Nostalgia Battles: Does anyone want to see a daily vlog of an Asian crying while blogging at the same time? (Blogging vs. Vlogging)

As a person who’s been web designing since the early 2000s, I’ve always been familiar with the concept of personal sites and blogs. Although I blogged a little bit here and there back then, the sites I had were more personal sites than blogs. I focused more on having content. Not so much now, heh.

In the mid 2000s, I stopped having Web sites. It was a combination of lack of interest and the change of landscape of the Internet at the time. A lot of the people I knew back then stopped updating their sites regularly, and a lot of the forums I was involved in closed down or had a lack of activity. Years after, I tried going back to having a Web site, but it didn’t work out for more than a year a time. Yes, I was one of those people. And, yes, I can hear your passive aggressive traditionally-minded Asian mother judging me.

Although I was trying to get back into Web design again, the reason why I started Nostalgicism was to have an outlet for writing. I needed a platform to write on a regular basis, and a blog was my best option. I knew I was taking a big risk due to my previouss failed attempts on starting a Web site. Although I tried blogging a few times, I wasn’t really into it because I honestly didn’t have anything to blog about. Back then, all of the blogs I was familiar with were personal blogs of people sharing their daily lives. This was pretty much my downfall when I first tried blogging. I don’t have a problem with sharing things about my personal life. I just don’t think people will care because I never have anything going in my life. There’s just really nothing to share when you’re watching Scorpion and eating pizza. This is why Nostalgicism is a pop culture blog with small pieces of my life thrown in here and there. I’ve found I’m best in small doses anyway.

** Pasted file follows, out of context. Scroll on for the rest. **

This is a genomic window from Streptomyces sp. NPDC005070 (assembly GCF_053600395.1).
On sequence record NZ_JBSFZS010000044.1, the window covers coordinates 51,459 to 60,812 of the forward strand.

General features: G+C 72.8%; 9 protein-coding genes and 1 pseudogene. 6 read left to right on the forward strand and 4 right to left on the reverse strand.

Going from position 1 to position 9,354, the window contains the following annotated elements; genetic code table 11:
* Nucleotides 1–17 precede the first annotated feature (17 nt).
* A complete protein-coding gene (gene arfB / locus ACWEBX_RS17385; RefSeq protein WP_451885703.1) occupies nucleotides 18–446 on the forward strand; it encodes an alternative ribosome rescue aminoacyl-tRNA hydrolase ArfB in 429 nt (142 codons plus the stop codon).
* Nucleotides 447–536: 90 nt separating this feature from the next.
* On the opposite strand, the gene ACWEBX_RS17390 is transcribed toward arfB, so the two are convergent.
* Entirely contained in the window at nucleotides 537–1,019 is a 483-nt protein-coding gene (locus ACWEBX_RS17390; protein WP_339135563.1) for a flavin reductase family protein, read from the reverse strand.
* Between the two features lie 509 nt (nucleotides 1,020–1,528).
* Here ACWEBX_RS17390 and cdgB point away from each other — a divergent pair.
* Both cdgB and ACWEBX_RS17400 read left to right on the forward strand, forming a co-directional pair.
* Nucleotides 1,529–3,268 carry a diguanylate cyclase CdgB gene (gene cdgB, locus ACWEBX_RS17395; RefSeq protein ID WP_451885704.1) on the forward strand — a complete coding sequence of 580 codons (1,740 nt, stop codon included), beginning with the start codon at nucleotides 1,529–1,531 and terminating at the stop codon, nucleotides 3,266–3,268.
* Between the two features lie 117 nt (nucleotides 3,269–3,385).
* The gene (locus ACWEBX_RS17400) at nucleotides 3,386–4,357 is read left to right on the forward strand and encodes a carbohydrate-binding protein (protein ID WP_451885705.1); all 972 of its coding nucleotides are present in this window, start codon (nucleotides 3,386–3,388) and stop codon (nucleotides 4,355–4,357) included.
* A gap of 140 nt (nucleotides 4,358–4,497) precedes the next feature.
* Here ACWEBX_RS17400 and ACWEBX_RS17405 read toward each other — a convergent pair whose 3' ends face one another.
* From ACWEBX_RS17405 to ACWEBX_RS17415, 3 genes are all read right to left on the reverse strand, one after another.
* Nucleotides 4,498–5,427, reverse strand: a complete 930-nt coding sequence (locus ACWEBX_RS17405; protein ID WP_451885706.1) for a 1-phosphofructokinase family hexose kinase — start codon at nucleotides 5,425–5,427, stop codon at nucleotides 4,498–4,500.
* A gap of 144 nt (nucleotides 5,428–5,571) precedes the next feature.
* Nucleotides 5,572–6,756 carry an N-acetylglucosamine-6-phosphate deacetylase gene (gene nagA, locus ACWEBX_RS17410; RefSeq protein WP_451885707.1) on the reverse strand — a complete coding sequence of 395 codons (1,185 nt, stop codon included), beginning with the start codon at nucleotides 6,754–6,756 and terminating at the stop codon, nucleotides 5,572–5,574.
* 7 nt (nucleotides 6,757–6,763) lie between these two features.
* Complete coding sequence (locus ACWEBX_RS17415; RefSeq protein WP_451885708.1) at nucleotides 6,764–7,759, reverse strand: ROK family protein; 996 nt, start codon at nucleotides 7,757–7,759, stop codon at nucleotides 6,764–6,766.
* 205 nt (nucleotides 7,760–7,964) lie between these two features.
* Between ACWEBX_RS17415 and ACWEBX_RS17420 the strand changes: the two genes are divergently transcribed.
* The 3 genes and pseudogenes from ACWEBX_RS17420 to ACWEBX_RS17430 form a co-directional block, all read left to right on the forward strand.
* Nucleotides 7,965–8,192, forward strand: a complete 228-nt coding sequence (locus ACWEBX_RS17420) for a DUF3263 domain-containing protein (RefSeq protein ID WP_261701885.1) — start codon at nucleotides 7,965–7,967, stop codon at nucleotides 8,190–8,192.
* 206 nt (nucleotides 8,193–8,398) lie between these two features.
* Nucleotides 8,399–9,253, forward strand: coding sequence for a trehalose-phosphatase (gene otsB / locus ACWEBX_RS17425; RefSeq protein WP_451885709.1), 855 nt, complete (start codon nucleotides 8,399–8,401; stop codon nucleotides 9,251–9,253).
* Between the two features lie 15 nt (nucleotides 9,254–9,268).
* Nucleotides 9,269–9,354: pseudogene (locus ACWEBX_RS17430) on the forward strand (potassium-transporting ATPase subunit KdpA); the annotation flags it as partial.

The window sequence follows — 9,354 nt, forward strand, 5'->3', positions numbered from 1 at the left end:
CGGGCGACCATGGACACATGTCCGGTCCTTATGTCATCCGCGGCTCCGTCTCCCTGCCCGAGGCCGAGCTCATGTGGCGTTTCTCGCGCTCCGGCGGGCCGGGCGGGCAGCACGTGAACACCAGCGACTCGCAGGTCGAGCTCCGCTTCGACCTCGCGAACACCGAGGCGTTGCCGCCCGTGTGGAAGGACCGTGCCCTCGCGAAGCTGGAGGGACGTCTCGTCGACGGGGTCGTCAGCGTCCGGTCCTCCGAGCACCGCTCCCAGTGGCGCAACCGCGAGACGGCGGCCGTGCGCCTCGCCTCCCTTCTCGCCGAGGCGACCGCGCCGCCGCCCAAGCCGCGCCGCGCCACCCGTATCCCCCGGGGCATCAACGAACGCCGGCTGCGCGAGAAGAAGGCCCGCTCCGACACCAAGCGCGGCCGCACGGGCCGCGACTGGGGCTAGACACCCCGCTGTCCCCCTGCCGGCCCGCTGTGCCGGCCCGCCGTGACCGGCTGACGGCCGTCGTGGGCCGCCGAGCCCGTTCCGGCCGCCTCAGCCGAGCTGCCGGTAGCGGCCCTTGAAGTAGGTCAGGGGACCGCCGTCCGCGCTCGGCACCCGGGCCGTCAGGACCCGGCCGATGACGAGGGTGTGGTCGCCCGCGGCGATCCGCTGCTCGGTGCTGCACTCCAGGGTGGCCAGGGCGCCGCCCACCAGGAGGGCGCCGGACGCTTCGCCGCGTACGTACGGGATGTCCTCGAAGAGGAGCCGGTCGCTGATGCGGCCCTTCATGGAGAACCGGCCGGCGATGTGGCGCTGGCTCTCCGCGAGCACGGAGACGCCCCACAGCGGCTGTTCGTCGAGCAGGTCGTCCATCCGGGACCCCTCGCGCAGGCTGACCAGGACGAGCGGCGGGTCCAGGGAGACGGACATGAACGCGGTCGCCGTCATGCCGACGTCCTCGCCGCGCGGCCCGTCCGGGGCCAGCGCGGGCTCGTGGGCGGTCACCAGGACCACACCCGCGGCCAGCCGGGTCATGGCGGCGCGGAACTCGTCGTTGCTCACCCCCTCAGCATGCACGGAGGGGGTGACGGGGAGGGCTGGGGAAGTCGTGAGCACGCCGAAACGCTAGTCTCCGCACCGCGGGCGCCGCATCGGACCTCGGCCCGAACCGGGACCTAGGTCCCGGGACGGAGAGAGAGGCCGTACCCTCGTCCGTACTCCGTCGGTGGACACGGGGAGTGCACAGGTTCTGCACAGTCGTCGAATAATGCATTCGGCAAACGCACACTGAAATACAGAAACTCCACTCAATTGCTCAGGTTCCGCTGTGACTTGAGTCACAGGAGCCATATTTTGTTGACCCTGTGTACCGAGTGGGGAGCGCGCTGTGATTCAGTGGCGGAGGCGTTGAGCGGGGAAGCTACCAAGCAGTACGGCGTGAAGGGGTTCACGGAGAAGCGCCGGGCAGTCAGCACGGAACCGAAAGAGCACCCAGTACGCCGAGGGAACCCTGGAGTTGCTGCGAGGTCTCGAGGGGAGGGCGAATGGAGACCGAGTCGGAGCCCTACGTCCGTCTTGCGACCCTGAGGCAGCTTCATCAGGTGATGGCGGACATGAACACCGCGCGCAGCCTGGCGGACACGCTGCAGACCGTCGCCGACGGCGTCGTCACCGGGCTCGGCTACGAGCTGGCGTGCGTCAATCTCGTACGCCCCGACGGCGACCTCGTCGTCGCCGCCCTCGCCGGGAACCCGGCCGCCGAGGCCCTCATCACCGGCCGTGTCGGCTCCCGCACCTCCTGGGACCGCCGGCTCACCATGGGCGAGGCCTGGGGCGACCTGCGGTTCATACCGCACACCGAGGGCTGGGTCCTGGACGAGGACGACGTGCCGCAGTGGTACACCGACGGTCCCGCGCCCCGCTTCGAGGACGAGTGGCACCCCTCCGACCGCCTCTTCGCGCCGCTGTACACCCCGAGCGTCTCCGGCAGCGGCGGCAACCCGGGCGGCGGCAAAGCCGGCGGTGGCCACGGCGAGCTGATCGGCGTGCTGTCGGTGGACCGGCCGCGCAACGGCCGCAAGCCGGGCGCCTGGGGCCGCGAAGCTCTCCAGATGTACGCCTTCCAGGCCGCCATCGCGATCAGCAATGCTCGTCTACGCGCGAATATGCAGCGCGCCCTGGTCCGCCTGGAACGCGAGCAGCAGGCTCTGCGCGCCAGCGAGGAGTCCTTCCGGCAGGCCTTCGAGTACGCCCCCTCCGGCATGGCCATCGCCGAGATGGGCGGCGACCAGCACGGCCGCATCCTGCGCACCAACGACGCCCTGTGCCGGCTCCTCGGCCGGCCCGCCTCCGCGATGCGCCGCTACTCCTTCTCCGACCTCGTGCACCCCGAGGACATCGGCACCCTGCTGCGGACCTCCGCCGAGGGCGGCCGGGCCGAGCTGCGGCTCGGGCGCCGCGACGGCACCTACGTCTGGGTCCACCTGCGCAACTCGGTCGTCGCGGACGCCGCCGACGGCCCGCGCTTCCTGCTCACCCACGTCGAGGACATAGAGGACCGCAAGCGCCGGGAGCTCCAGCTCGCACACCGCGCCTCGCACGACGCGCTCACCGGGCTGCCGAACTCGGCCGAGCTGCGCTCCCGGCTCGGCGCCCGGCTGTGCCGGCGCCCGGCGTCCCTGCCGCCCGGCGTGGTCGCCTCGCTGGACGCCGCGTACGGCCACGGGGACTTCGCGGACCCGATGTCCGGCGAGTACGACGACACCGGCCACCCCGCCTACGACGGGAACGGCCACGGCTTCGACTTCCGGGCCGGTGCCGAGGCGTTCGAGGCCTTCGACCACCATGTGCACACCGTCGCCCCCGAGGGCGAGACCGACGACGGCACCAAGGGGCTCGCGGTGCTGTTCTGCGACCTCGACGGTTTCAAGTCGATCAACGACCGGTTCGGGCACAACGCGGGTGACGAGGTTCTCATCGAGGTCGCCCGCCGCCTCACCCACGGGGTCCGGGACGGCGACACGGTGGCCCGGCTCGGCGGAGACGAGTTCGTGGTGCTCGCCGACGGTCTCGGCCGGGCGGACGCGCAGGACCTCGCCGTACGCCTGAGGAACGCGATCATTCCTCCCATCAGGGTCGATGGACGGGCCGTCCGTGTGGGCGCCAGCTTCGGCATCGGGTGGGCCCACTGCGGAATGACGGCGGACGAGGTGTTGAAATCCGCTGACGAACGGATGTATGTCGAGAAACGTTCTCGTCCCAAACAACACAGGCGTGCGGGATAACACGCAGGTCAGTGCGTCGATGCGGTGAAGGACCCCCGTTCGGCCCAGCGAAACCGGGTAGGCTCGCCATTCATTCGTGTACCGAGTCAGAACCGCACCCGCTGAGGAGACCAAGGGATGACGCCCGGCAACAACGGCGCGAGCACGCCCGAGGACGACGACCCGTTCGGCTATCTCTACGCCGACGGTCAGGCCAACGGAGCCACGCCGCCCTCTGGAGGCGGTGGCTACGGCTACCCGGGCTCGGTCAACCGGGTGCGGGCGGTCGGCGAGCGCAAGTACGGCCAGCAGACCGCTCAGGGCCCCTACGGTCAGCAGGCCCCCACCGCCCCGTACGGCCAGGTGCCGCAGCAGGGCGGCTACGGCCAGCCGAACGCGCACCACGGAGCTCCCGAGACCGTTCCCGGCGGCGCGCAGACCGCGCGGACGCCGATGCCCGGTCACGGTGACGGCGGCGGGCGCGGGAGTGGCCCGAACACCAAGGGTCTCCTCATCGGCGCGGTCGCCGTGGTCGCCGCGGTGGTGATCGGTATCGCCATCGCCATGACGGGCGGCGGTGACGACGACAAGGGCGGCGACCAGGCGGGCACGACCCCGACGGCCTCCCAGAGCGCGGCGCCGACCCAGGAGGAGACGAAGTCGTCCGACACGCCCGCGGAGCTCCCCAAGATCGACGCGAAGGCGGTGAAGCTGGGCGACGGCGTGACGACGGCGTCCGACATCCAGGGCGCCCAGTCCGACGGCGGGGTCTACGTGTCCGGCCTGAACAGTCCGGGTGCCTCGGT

It is no secret that, over the years, blogging has been slowly dying. There are just too many options for people to share their thoughts and connect with people. There was actually a time where people actually had conversations on tag boards. Yes. Tag boards. God. I feel old.

Over the years, vlogging has been more popular. Me, personally, I wouldn’t feel comfortable vlogging because I’d be too worried about whether or not I’m allowed to film in certain places. I really don’t want a McDonald’s employee to tell me, “Sir, you can’t film in here.” Heck, I’d be self-conscious just taking a photo, and that’s a lot more discreet. That is why I like blogging. It’s a private endeavor, and I can do it in the comfort of my own home. Now, it is possible to vlog in one’s home but, unless you have a specific theme or focus, I don’t think daily vlogs of you eating breaking and watching TV would be the most entertaining.

Most of the vlogs I’m familiar with are mostly couples in their 30s with young children. Honestly, they all blur into one super vlog, and I’m like when does one vlog end and another begin? I personally like vlogs that are not the norm, like ones that focus on a specific job outside of filming/making videos, a specific disease or disorder, etc. Now, with these types of topics, I prefer watching vlogs than reading blogs. I would rather watch a 15 minute video of the daily routine of a person with a health condition as opoosed to reading a 1,500 word essay on it. This isn’t high school, and I’m not a teacher grading you.

I, however, do prefer blogs overall. I’ve always been familiar with them. I prefer coding Web sites over editing videos. And, oh yeah, I have a blog, so blogs win. :p

Nostalgia Battles: “OK, so my dog did not eat my homework. I watched Death Note and SpongeBob all night. Bite me.” (Cartoons VS. Anime)

As with most people who grew up in the 90s, I was raised mostly by my television. Even though I was a child, I watched pretty much everything. Dramas. Sitcoms. Talk Shows. Game Shows. And, of course, cartoons and anime.

Doug. Gargoyles. X-men. Animaniacs. Recess. I watched quite a few of them back then, and this was back when we didn’t have cable. Any cable shows we watched were watched at a cousin’s house. Needless to say, we visited quite often. On top of this, I also watched cartoons on those Saturday morning blocks they used to have on basic networks. They have all now disappeared and now in order to watch cartoons, you either have to have cable, at the minimum, hope that it’s on YouTube or stream your heart out.

It’s to no one’s surprise that when we finally did get cable in the early 2000s, my cartoon watching skyrocketed. At this point, I was 15. Because we didn’t get cable until I was a teenager, most of my cartoon watching happened when I was well into my teens and 20s. I watched a little bit of Dragon Ball Z and Sailor Moon when I was a child but I didn’t get into watching Anime until I started watching Toonami on Cartoon Network.